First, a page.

The Cambridge and District Humane Society should be your last resort of placing your animal. Before contacting us you should attempt to place the animal in another home on your own. Ask friends and family if they are interested in the pet, ask neighbours, put up posters at your local pet store, pet park and veterinary clinics. Placing your animal in a shelter will be stressful and difficult for your animal and we are eager to avoid this if possible.
At the CDHS our ability to take in cats and dogs (and other small animals) directly from the public changes daily. It depends on our available space, our current population, and how quickly the animals already here are finding homes. Therefore all surrenders must have a booked appointment. In addition, the pets being surrendered to us must meet health and behaviour requirements. The CDHS is a charity and relies on private donations to continue helping the thousands of animals we take in. A surrender fee is charged at the time of admittance. For more information, please call the shelter to speak with our kennel master, 519-623-7722.
When surrendering an animal you will be required to provide:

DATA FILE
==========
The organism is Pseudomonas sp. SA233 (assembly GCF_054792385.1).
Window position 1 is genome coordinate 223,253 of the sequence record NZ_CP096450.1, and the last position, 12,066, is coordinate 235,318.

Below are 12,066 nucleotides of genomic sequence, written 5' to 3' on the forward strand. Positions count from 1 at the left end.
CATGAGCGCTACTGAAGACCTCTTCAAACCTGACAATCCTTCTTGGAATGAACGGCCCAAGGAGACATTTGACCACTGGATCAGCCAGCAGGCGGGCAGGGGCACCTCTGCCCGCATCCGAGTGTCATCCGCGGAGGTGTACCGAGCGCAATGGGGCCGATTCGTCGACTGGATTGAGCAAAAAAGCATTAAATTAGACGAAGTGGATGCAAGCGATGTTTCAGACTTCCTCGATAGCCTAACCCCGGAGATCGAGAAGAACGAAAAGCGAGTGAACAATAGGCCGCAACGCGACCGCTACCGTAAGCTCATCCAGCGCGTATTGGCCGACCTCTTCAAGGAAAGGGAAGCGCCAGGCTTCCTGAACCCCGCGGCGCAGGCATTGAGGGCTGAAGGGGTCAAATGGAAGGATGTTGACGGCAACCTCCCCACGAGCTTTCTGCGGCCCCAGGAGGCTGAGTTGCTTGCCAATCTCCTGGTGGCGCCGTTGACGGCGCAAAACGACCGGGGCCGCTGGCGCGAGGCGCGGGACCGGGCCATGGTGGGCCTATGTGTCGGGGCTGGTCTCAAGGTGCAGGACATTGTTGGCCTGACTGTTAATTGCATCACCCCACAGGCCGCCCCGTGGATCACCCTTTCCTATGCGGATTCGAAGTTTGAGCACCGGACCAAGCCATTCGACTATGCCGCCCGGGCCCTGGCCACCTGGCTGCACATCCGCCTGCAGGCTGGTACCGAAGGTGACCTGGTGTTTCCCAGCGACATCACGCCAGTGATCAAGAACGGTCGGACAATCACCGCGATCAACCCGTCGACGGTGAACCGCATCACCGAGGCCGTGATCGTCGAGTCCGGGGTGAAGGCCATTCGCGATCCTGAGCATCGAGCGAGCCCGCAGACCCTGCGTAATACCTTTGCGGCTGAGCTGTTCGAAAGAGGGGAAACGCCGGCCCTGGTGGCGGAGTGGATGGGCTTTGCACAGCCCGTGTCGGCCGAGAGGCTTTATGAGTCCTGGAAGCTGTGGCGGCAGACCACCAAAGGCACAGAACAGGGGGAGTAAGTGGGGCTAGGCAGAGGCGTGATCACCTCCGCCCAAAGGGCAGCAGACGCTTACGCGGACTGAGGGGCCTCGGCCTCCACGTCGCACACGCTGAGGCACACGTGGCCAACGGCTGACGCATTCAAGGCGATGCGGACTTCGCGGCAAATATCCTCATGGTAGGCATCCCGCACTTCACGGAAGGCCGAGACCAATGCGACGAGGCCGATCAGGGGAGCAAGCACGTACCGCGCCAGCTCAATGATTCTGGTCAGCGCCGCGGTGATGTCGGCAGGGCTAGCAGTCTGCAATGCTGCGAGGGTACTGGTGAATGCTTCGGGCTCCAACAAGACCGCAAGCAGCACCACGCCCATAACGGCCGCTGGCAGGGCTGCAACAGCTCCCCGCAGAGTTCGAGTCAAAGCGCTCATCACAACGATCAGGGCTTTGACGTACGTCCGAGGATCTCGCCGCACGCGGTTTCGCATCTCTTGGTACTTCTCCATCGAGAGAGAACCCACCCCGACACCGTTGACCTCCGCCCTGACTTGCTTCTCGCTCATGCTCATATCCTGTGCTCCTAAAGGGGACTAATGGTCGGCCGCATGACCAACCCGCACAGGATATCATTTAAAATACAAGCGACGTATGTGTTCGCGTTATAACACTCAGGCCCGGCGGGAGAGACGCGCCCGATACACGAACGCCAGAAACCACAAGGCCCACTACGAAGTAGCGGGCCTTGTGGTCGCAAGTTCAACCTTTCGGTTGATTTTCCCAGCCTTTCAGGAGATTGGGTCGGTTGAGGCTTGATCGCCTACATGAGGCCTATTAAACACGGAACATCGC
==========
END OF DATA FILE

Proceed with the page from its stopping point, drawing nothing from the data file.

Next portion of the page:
- Photo identification
- Proof that the animal is yours and you have the right to surrender it
- All veterinary records you have for the animal
- Fill out an in depth questionnaire regarding the animal
- Read, sign and understand the surrender form
CDHS Position Statement
Euthanasia of Companion Animals at the CDHS:
An important part of the CDHS Mission is to provide a safe haven for all companion animals in need.
The CDHS accepts that euthanasia is considered necessary when an animal is injured or ill - with no reasonable chance of recovery or whose needs are greater than our resources - or animals that are aggressive/overly dominant or have an unstable temperament (as observed in the shelter) or behaviour issues that we do not have the resources to resolve.
While the decision to euthanize is made solely at the discretion of three or more of our trained and experienced staff, this responsibility is not taken lightly. We do not euthanize animals because they have been here too long or solely based on space constraints. No healthy, adoptable animal is ever euthanized.
The CDHS supports the use of only the most humane methods of euthanasia available, and that those methods are performed only by veterinary trained personnel, assuring minimal discomfort, fear or anxiety.
The CDHS believes that responsible ownership of companion animals, especially through training, spaying/neutering and proper identification reduces the necessity of euthanasia.